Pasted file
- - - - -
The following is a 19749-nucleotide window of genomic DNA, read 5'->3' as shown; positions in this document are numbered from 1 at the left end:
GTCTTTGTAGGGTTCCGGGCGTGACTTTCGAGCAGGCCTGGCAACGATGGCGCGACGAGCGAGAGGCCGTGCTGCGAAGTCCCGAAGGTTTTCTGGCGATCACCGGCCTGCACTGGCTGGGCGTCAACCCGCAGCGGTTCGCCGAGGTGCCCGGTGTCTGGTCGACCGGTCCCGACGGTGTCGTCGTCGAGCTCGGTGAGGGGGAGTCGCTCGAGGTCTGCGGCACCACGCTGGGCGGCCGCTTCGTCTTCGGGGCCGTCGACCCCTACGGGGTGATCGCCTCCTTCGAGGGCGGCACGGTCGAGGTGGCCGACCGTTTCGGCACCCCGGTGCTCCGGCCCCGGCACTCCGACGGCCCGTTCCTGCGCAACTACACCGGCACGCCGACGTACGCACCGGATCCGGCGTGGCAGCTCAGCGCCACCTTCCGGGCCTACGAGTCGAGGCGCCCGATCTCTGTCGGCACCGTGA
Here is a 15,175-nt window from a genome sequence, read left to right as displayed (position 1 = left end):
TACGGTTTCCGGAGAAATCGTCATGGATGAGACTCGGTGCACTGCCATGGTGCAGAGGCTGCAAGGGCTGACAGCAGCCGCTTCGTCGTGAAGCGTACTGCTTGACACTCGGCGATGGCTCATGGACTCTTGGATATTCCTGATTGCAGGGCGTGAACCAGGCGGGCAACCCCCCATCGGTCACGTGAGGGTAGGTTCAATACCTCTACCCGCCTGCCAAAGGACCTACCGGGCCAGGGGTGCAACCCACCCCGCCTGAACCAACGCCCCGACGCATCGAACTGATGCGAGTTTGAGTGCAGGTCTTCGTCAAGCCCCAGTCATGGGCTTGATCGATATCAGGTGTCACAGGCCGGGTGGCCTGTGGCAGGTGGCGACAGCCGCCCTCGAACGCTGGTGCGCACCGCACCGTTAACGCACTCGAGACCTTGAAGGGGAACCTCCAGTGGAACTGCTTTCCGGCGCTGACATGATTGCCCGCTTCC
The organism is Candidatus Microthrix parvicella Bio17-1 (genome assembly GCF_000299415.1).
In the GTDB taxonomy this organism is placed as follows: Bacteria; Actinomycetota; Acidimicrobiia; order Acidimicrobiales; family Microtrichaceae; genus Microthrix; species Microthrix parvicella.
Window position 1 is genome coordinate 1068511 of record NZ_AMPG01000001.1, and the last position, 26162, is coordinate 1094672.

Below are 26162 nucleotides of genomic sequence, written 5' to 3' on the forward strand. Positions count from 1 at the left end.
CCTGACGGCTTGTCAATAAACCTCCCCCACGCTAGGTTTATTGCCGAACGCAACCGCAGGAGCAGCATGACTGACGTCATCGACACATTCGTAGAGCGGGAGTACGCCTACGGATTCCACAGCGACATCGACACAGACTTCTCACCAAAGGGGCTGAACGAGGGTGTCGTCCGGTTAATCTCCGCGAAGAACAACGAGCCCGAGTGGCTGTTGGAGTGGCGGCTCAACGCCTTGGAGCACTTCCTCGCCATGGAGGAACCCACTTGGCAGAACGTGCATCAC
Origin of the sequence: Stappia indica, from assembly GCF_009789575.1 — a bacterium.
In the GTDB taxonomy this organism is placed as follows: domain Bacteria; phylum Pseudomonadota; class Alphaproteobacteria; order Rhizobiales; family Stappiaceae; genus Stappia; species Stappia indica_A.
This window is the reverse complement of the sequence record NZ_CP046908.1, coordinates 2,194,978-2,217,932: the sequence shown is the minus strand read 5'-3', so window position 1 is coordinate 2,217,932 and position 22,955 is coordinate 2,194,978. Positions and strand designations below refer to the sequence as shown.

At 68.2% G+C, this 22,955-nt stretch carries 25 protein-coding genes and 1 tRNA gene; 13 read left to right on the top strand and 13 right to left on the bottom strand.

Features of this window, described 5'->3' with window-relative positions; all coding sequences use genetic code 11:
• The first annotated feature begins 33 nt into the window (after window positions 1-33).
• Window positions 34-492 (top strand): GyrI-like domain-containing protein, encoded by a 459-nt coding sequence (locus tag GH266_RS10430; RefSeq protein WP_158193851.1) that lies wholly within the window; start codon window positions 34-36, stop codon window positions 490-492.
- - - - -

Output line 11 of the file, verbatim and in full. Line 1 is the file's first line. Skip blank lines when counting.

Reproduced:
In the GTDB taxonomy this organism is placed as follows: domain Bacteria; phylum Pseudomonadota; class Alphaproteobacteria; order Rhizobiales; family Stappiaceae; genus Stappia; species Stappia indica_A.